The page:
Manhattan's Chinatown, found on the Lower East Side, has been a major center of the city's Chinese community for more than a century, with records of new arrivals setting up shop as early as the mid-19th century. In fact, the neighborhood is known as one of the oldest ethnic Chinese enclaves outside the continent of Asia and such is its significance that the area encompassing it and bordering Little Italy has been designated a historic district on the USA's National Register of Historic Places.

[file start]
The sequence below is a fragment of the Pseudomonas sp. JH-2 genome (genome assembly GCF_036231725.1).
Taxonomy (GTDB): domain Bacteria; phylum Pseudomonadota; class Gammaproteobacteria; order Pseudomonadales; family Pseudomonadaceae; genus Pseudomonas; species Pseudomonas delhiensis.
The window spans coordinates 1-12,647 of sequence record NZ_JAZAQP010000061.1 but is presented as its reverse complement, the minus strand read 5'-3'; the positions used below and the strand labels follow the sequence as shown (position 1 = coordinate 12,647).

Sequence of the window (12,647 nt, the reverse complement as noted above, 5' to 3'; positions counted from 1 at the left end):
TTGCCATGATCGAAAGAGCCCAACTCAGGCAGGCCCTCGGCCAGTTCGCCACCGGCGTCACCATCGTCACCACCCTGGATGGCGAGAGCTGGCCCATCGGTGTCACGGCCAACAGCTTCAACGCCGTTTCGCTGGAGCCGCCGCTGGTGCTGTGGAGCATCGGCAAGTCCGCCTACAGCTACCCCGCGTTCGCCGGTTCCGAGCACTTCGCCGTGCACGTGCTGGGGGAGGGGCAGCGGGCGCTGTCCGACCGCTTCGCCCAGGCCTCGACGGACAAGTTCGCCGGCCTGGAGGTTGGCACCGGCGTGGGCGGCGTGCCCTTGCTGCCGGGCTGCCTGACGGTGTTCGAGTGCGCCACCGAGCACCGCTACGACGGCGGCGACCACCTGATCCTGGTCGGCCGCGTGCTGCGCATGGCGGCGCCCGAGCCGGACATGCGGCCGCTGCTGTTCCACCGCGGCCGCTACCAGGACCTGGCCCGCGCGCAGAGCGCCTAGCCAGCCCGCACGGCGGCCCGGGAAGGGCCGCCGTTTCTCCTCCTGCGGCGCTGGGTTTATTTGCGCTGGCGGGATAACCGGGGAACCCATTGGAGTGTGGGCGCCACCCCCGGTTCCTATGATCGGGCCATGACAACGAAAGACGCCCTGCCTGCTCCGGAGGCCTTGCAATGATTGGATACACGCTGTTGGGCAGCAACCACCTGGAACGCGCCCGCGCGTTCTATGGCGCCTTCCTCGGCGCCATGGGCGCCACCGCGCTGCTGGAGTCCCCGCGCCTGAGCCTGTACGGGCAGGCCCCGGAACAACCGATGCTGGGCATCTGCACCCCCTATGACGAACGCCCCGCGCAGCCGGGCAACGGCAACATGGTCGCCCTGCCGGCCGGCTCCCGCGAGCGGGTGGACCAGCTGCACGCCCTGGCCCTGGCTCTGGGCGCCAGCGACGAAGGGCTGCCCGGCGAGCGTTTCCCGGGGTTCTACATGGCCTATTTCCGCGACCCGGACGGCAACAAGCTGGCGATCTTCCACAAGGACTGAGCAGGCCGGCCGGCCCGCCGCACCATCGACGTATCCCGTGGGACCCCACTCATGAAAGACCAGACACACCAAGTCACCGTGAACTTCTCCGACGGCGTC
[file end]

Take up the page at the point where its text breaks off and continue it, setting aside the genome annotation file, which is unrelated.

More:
Located in the southern part of the city center's 13th arrondissement, the Quartier Chinois (Chinese Quarter) is known as Europe's largest Chinatown. Furthermore, the City of Light also has another, smaller and more recently established in the Belleville area to the north, as well as others dotted around the city, so visitors are spoiled for choice.
Claimed to be the largest of its kind outside Asia and the oldest in North America, San Francisco's Chinatown is perhaps the most famous in the United States. The city was the main entry-point for Chinese who had crossed the Pacific to the USA during the mid-19th century. Between the more tourist-oriented Grant Avenue - where the signature red gate may be found - and the ostensibly more authentic Stockton Street, this historic area is a local treasure, attracting more visitors per year than the Golden Gate Bridge.